However, a major flaw in this strategy is that it focuses exclusively on those who complain of sickness, while completely overlooking those who feel well. The present article explores the novel hypothesis that patients who feel well are, in fact, patients who need treatment.

hat tip to Deric Bownds.

coyote playlist

Charlie, The Daily Coyote, sings with ChloeCharlie the Coyote and his Wyoming duet.

When I’m calling you uuu uuu, Will you answer true uuu uuu…

She’s a little bit countryyyyyy, I’m a little bit rocknrollllll…

Noooo-body knooows, the trouble I’ve seeeen…

“That note was sour, dawg”

we are stuck with us

we the karikaturePulitzer-prize winning Leonard Pitts, Jr. wrote, “Increasingly, we are a people estranged from critical thinking, divorced from logic, alienated from even objective truth.”

You can’t demand that debate be rational strictly on the basis of the evidence, because that’s not how the public operates.

Which is to say, we’re stuck with us.

Public discourse has changed; information that does not fit one’s worldview is now discounted or rejected.

I think Plato made a somewhat similar argument. As did Francis Bacon, when he said that “the mind of man is far from the nature of a clear and equal glass wherein the beams of things should reflect according to their true incidence; nay, it is rather like an enchanted glass, full of superstition and imposture, if it be not delivered and reduced.”

a strategic attack

The Economic Elite Vs. The People of the United States of America:

America is the richest nation in history, yet we now have the highest poverty rate in the industrialized world with an unprecedented number of Americans living in dire straits and over 50 million citizens already living in poverty.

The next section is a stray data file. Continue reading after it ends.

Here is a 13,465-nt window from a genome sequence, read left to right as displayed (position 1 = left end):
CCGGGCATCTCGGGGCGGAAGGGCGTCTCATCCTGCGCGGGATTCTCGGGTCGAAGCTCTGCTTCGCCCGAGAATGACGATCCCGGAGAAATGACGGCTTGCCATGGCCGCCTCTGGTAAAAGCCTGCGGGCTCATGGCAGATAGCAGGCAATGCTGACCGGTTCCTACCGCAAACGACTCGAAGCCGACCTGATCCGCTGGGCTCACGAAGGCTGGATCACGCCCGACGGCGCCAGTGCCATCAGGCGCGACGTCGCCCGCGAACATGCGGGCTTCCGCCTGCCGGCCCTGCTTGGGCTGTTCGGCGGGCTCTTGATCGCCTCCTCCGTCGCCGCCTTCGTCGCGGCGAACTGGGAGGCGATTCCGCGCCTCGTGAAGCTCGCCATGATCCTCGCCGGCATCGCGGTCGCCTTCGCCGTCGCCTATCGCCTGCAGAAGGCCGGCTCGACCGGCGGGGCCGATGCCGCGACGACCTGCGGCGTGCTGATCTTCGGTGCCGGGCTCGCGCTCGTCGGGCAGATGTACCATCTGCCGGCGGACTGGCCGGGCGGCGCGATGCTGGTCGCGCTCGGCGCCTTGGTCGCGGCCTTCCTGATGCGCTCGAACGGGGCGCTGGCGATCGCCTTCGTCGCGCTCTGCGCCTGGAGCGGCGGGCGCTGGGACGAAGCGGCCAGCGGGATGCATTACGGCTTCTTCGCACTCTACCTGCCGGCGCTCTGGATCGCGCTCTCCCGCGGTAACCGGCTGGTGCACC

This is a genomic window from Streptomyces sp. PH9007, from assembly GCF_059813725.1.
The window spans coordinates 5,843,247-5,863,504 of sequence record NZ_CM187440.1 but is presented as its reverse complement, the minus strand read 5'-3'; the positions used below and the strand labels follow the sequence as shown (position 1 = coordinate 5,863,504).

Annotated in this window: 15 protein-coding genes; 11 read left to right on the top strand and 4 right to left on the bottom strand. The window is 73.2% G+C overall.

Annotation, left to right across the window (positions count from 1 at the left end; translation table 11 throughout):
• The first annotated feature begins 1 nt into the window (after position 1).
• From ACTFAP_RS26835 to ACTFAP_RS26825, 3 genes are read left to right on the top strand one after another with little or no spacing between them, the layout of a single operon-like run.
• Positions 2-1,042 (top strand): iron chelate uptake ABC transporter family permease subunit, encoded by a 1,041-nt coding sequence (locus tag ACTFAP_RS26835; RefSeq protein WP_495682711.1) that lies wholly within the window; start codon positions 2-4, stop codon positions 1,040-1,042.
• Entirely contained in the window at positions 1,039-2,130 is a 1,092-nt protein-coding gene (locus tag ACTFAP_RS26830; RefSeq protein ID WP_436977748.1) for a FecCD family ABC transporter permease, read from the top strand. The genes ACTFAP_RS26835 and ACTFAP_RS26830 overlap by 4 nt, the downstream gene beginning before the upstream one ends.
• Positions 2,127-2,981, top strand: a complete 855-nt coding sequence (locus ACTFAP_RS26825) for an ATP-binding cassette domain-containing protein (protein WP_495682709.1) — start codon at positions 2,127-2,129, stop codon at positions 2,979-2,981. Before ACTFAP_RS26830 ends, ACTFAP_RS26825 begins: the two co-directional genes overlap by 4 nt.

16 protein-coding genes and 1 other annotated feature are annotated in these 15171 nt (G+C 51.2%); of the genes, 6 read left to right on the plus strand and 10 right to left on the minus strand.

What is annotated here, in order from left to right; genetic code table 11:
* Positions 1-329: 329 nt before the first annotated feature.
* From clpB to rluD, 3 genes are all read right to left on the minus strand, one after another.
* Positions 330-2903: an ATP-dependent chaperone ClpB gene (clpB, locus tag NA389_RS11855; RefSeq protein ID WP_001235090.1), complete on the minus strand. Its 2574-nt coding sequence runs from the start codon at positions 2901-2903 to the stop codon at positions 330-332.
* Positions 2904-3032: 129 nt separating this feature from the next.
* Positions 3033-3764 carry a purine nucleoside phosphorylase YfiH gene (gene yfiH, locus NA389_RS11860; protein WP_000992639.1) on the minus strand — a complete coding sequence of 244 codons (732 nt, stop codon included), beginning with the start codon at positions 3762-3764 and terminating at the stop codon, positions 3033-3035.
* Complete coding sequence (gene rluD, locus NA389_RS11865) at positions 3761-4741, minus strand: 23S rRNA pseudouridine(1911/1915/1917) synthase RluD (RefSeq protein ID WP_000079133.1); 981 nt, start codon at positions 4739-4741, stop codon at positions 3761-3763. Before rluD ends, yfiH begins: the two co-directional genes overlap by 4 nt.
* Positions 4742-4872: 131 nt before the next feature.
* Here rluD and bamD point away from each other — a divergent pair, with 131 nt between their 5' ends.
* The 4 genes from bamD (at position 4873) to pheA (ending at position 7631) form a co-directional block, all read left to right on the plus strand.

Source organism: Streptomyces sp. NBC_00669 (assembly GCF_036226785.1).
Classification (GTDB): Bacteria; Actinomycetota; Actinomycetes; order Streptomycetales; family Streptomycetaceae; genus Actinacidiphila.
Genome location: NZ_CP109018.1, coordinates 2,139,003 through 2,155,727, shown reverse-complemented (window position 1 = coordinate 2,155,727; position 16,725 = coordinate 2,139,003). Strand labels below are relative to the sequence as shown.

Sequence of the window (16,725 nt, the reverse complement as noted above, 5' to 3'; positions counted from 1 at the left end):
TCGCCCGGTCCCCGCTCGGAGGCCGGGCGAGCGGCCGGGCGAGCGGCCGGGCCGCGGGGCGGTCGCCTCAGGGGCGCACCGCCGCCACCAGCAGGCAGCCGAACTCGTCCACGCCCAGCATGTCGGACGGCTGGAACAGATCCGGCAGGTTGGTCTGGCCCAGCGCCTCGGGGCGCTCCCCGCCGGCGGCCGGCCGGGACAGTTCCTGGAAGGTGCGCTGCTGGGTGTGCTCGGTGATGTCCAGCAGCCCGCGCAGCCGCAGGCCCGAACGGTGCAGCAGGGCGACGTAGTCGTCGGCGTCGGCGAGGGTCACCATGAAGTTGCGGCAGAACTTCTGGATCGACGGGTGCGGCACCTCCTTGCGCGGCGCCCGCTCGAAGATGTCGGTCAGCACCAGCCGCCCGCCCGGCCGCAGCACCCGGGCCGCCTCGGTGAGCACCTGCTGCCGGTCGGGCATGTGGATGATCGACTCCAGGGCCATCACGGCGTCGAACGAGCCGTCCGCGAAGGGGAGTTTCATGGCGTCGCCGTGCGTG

The government has come up with clever ways to downplay all of these numbers, but we have over 50 million people who need to use food stamps to eat, and a stunning 50% of US children will use a food stamp to eat at some point in their childhood. Approximately 20,000 people are added to this total every day. In 2009, one out of five US households didn’t have enough money to buy food. In households with children, this number rose to 24%, as the hunger rate among US citizens has now reached an all time high.

We also currently have over 50 million US citizens without healthcare. 1.4 million Americans filed for bankruptcy in 2009, a 32% increase from 2008. As bankruptcies continue to skyrocket, medical bankruptcies are responsible for over 60% of them, and over 75% of the medical bankruptcies filed are from people who have healthcare insurance. We have the most expensive healthcare system in the world, we are forced to pay twice as much as other countries and the overall care we get in return ranks 37th in the world.

A comprehensive, energized and well composed rant by David Degraf.

  1. Casualties of Economic Terrorism, Surveying the Damage
  2. The Rise of the Economic Elite
  3. Exposing Our Enemy: Meet the Economic Elite
  4. The Financial Coup d’Etat
  5. Overcoming the Divide and Conquer Strategy
  6. How to Fight Back and Win: Common Ground Issues That Must Be Won